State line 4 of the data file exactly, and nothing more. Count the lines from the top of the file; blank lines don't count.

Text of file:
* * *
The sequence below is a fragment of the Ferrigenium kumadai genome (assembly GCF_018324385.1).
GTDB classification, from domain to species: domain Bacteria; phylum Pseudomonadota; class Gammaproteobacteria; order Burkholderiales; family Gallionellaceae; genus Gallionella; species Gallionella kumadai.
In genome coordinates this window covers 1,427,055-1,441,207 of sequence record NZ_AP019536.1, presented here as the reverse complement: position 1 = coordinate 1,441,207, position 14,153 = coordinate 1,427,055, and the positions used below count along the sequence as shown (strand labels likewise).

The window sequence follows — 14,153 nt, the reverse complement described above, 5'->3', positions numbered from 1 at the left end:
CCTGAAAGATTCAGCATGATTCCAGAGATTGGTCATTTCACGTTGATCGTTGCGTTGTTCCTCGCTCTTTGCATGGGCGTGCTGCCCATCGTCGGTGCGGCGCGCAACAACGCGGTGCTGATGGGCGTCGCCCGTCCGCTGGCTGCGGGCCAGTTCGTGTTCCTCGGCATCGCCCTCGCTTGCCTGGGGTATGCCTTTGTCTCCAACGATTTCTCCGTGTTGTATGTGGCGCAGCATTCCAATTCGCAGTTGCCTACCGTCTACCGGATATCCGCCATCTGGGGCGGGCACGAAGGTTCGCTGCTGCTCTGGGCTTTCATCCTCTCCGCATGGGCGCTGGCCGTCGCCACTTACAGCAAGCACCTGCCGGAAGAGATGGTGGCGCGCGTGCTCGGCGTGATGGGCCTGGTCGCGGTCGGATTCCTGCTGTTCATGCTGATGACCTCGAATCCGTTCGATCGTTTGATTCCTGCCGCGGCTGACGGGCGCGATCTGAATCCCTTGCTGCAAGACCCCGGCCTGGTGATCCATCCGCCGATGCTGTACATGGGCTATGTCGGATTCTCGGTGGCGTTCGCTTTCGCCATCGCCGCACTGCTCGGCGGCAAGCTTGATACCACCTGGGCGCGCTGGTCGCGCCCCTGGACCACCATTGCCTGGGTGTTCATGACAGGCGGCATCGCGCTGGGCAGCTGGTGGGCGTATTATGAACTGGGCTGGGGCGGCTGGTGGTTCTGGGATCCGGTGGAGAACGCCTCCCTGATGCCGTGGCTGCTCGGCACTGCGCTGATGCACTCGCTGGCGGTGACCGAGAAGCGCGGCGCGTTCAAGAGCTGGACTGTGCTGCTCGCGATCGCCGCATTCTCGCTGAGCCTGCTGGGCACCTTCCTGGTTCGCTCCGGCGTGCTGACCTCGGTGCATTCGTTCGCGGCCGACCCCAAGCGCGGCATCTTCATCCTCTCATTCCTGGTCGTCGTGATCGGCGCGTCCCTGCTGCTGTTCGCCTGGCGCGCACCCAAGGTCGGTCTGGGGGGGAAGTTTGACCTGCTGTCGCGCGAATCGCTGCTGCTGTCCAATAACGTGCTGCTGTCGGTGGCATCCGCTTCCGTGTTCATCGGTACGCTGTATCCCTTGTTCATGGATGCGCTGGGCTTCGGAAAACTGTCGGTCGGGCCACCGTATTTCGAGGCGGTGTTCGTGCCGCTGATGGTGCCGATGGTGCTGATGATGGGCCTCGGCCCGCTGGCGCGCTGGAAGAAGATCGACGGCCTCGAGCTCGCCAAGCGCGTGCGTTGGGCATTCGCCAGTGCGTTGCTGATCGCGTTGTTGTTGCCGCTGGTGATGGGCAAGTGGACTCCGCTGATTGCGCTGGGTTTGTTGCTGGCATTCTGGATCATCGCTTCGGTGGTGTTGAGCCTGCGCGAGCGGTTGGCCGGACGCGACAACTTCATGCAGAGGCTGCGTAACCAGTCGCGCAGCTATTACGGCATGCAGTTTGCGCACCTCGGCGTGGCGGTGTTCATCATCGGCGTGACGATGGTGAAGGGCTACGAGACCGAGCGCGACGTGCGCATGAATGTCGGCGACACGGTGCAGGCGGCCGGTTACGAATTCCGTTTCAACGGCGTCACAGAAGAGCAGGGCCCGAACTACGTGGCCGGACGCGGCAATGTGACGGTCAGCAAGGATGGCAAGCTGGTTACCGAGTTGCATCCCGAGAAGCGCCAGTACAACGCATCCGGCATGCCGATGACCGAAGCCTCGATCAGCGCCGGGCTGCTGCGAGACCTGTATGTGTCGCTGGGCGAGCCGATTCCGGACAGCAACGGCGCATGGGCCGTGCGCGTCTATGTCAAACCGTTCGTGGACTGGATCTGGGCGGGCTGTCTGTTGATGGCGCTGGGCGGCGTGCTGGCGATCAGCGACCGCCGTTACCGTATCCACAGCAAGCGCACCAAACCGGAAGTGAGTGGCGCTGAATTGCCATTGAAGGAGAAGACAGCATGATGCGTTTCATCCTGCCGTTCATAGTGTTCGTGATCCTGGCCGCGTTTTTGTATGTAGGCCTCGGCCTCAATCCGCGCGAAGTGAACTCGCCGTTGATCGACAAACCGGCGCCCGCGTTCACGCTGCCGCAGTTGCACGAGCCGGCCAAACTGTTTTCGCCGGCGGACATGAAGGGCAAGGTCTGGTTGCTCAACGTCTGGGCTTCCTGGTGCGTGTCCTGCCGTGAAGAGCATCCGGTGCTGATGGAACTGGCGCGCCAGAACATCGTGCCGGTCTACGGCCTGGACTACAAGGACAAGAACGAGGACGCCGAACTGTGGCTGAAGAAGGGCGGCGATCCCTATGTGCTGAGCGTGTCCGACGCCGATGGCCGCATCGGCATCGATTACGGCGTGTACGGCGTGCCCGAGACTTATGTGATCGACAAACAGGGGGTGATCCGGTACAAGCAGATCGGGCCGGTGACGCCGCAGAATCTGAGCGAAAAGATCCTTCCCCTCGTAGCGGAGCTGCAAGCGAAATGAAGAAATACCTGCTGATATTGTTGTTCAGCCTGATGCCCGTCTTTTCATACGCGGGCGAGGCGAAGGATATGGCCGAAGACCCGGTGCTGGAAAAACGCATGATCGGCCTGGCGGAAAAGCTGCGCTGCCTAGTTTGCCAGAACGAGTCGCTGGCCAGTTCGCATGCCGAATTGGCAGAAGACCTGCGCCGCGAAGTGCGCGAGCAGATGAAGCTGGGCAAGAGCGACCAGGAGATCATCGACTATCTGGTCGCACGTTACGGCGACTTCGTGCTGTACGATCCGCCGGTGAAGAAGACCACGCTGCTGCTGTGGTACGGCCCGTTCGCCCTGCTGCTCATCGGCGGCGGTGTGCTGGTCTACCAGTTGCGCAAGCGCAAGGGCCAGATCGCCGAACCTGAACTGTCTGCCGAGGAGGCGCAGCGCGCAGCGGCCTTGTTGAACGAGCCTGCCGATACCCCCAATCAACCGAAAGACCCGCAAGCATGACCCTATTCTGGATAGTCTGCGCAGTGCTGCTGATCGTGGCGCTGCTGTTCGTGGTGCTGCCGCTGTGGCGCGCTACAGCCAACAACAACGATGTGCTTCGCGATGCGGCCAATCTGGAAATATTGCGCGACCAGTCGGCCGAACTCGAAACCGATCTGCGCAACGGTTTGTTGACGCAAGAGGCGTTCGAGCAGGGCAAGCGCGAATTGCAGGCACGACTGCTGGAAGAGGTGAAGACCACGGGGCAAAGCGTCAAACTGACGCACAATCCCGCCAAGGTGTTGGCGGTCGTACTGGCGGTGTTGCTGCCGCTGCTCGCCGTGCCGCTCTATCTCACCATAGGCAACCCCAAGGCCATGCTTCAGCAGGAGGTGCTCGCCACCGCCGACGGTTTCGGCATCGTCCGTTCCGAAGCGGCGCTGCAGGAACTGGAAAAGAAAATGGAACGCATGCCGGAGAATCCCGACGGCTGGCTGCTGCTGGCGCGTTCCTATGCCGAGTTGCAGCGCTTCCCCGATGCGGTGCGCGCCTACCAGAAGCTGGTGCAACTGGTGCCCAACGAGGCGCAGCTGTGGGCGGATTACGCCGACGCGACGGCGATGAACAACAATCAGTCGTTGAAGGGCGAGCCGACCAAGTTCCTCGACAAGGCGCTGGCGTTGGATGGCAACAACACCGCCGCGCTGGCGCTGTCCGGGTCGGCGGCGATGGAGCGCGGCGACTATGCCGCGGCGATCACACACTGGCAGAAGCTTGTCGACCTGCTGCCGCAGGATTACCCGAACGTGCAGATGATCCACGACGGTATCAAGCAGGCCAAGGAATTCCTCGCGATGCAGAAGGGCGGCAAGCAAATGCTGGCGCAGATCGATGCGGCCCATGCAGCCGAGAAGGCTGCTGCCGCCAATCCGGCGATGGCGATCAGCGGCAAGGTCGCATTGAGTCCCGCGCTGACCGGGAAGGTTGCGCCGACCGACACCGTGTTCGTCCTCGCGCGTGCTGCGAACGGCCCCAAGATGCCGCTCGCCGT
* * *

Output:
The window sequence follows — 14,153 nt, the reverse complement described above, 5'->3', positions numbered from 1 at the left end: